Mike and I love the water and to be able to share this activity with our niece was brilliant. Ireland has a great system of established snorkel trails called The Blueway (https://diving.ie/blueway/). These Blueway trails can be snorkeled or kayaked and are safe routes with maps and above water signage on the points of interest. The west coast of Ireland really is a great place for some snorkel adventures!
For more information on water activities in Ireland check out: www.discoverireland.
The Suit Ocean Team leads the Ultimate Curacao Snorkeling Adventure
As passionate residents of our Dutch Caribbean Island, we must congratulate The Suit Ocean Team for creating more awareness about the importance of protecting our beautiful fringing reef systems in Curacao.
The film, Curacao Underwater Kunuku (Kunuku is Papiamento for Garden), not only documents this ultimate snorkeling adventure showing you how easy it is for everyone to access and enjoy a snorkel or diving experience, but it also showcases the interaction between man and nature, highlighting the beauty of underwater life while promoting conservation, preservation and the need to protect these vital habitats.
These are the key ingredients to this beautiful short film documentary. Watch NOW and please enjoy our “CURACAO UNDERWATER KUNUKU”.
This film, produced by the Lawrence Mensa Foundation (LMF), is also available in multiple languages including: Spanish, Papiamentu, Dutch, Portuguese and German.
8 Unique Places to Go Snorkeling in Europe
Snorkeling in Europe brings to mind golden sands dotted with beach umbrellas, clear waters, and rocky landscapes busy with Mediterranean fish life. Europe offers all of that, but it also offers so much more for snorkelers. Among Europe’s diverse countries, you can find impossibly bright blue lagoons, idyllic islands, and pristine marine reserves that host thousands of sea turtles and playful seals. You can snorkel over a sunken Roman city and explore one of the world’s premier marine megafauna hotspots. Ready for a summer vacation? Get inspired with our round-up of 8 unique places to go snorkeling in Europe.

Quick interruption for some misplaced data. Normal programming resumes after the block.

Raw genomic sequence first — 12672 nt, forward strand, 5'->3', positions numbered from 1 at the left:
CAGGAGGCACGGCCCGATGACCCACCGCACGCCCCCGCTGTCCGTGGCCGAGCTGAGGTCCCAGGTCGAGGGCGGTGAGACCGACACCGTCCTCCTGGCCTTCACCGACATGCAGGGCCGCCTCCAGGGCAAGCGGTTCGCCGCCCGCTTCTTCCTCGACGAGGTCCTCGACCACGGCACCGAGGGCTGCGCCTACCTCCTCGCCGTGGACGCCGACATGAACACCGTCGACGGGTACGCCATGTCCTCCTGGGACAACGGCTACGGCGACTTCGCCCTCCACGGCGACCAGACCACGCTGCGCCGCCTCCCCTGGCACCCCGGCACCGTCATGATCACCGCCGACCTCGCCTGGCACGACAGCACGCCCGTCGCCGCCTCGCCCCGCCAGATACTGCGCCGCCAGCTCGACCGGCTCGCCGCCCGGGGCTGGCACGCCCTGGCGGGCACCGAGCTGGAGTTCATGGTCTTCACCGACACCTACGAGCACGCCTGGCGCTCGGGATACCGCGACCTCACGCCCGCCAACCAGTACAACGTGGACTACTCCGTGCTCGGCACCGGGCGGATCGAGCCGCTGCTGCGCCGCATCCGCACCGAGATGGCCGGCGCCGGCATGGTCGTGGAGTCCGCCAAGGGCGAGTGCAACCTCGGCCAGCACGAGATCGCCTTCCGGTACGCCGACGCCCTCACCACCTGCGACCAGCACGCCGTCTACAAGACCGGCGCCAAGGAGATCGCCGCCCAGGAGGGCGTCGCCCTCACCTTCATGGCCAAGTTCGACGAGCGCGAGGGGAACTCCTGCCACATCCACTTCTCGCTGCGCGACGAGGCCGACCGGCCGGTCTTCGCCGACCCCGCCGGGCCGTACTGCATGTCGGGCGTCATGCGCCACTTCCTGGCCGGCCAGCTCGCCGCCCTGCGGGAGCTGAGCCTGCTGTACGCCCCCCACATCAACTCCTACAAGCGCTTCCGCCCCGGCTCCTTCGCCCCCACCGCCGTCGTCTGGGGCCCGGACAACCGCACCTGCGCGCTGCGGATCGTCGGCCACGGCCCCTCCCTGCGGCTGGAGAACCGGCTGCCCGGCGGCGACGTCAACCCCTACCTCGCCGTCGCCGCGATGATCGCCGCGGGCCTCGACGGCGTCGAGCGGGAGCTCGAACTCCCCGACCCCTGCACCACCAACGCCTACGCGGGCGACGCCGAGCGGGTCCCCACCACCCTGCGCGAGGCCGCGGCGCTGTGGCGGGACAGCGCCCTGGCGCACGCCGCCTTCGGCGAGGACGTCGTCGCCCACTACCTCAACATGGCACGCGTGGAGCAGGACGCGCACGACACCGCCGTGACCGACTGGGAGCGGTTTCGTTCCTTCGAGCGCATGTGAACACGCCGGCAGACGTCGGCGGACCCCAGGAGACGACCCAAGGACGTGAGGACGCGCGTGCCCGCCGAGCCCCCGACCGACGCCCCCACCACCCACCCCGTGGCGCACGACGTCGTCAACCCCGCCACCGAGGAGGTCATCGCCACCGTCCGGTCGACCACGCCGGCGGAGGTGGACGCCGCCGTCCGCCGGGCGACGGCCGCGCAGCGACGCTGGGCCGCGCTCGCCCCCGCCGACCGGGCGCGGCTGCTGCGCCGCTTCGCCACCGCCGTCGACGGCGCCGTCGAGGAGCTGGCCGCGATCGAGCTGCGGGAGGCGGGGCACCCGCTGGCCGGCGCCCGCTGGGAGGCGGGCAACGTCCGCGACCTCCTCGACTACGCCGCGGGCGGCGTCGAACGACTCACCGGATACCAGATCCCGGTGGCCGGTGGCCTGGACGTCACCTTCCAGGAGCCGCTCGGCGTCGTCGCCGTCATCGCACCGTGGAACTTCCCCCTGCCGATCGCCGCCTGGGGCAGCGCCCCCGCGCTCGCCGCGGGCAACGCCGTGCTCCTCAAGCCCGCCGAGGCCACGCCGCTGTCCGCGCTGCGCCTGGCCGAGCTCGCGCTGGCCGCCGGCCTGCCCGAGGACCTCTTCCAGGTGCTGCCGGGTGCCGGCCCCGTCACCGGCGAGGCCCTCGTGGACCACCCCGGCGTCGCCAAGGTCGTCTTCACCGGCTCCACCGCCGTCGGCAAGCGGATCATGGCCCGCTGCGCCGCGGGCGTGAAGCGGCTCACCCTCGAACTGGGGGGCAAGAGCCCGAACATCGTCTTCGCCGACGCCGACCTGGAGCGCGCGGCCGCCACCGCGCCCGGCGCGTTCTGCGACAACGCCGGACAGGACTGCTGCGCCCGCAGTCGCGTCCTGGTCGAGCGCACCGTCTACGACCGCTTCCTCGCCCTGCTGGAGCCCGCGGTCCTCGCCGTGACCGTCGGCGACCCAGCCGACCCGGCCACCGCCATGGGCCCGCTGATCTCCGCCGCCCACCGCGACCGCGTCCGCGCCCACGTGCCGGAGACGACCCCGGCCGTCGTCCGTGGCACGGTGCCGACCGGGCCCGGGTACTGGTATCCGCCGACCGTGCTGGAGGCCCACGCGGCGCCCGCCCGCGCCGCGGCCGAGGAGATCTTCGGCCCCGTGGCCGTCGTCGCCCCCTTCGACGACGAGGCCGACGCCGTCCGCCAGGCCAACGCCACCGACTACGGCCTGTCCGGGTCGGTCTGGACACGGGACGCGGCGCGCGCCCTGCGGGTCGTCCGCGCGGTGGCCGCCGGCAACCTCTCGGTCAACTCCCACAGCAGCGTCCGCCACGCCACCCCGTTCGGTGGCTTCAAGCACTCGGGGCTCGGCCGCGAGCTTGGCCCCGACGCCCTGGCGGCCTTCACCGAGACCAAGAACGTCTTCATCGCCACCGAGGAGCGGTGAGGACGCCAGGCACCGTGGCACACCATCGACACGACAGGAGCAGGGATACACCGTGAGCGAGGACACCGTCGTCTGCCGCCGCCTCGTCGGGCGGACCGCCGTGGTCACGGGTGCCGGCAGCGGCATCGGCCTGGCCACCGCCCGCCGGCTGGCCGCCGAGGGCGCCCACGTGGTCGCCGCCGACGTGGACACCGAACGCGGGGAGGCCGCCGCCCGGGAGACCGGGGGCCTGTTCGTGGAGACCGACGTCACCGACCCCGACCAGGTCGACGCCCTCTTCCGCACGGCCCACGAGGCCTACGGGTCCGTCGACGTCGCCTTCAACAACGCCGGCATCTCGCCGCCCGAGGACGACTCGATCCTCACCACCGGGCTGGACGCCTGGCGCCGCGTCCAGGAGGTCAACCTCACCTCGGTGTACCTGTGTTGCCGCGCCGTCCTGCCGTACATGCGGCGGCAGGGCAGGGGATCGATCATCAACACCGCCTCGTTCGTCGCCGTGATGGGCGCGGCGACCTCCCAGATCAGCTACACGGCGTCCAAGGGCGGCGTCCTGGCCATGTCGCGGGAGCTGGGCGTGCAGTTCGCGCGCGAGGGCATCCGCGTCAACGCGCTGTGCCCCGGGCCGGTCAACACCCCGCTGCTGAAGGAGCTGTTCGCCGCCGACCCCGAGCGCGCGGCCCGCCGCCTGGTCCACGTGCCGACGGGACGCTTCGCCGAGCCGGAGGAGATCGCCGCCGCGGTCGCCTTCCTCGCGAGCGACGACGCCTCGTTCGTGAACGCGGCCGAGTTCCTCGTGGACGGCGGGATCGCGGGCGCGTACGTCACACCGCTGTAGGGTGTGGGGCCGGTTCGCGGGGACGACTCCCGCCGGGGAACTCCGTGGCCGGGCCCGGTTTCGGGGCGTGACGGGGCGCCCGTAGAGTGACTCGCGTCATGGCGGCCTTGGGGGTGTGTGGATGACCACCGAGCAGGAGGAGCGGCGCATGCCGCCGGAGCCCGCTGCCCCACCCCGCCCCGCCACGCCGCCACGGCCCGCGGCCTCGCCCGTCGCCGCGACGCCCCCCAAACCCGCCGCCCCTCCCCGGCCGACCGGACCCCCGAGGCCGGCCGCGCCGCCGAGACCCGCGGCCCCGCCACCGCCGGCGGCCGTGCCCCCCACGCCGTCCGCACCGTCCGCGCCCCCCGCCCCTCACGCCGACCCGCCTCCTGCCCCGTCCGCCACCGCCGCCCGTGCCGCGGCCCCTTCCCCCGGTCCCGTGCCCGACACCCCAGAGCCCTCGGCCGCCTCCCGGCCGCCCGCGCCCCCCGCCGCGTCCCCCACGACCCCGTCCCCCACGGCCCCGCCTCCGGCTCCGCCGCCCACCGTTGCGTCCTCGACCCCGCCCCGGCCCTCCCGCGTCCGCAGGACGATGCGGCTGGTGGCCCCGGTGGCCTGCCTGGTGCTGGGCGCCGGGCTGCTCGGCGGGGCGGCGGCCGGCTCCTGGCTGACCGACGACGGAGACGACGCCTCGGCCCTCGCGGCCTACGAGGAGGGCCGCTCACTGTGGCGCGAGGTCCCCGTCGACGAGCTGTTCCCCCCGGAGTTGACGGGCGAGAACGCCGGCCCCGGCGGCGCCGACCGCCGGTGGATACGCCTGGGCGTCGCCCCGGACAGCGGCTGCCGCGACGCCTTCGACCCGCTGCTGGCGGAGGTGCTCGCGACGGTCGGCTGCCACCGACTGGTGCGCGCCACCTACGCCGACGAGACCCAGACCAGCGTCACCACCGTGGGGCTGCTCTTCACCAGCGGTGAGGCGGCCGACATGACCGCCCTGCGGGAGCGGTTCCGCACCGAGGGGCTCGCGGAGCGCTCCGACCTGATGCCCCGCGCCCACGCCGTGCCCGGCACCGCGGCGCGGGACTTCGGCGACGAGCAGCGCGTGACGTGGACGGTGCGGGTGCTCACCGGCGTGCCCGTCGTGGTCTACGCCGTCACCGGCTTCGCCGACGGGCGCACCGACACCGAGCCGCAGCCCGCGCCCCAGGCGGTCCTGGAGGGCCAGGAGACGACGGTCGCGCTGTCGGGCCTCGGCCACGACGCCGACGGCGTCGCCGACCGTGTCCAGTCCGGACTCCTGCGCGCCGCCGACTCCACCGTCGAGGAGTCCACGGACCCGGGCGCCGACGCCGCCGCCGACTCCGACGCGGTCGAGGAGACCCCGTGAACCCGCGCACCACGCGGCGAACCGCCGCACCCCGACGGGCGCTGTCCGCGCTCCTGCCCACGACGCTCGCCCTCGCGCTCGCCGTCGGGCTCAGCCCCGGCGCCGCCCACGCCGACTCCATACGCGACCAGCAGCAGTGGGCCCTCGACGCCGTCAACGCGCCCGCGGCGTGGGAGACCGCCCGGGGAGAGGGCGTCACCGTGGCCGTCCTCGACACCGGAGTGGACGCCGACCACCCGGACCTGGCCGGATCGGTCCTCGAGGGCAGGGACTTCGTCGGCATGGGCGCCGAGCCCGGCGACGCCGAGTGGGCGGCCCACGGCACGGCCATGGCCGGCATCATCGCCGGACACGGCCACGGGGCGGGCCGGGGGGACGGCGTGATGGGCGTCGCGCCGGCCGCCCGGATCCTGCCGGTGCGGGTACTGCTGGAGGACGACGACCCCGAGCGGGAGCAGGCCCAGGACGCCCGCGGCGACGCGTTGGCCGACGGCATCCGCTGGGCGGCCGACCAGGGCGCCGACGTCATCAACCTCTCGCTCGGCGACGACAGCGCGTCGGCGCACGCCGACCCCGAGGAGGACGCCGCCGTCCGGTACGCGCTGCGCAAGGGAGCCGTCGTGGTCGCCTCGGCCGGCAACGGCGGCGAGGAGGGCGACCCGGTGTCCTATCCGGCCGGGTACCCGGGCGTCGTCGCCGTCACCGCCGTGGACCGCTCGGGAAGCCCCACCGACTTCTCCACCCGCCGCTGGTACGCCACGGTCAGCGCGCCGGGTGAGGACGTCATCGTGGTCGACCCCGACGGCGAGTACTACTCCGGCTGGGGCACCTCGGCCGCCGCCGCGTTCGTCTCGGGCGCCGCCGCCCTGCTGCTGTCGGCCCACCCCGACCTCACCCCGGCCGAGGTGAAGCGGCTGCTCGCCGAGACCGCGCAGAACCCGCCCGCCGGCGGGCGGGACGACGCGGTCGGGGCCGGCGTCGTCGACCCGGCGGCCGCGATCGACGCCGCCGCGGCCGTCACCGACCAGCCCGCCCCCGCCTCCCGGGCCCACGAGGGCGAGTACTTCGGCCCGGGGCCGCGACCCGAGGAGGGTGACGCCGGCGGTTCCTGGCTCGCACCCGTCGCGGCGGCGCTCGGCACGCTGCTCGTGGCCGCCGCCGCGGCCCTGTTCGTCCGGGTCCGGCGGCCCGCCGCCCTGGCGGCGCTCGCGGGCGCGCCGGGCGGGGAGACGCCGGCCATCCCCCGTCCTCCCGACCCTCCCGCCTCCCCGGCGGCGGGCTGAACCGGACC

Sitting between the islands of Malta and Gozo, Comino Island is a paradise for snorkelers and divers alike. This tiny island hosts the brightest blue waters in the Maltese Islands and offers fantastic snorkeling among sheltered inlets and caves busy with diverse marine life.
Comino is best-known for hosting the Blue Lagoon; a bucket-list destination with crystal-clear waters and striking rocky landscapes. It is the perfect place to go snorkeling, take a hike, or simply marvel at the gorgeous scenery.
Medes Islands, Spain.
With over 500 dive sites and seaside destinations all along its coastline, Spain draws tourists from around the world. This vibrant country is one of Europe’s top vacation spots.
The Costa Brava in northeastern Spain is home to some of the most famous snorkeling spots in the country, one of which is the Medes Islands. This small archipelago of seven islets off L’Estartit is one of the best marine reserves in all of the Mediterranean.
Fishing was banned at the Medes Islands over 30 years ago, which has allowed marine life to flourish there. Seagrass meadows and rocky areas busy with fish await. A visit to this exceptional marine ecosystem is a must if you are visiting Spain.
If you love sea turtles, Greece should be top of your list of places to go snorkeling in Europe.
Zakynthos is home to Marathonisi Island, also known as ‘Turtle Island’. This small island sits within the National Marine Park of Zakynthos and is a vital breeding ground for loggerhead sea turtles. The National Marine Park of Zakynthos was created in 1999 to protect these turtles, plus rare Mediterranean monk seals, which give birth to their young in Zakynthos’s secluded caves.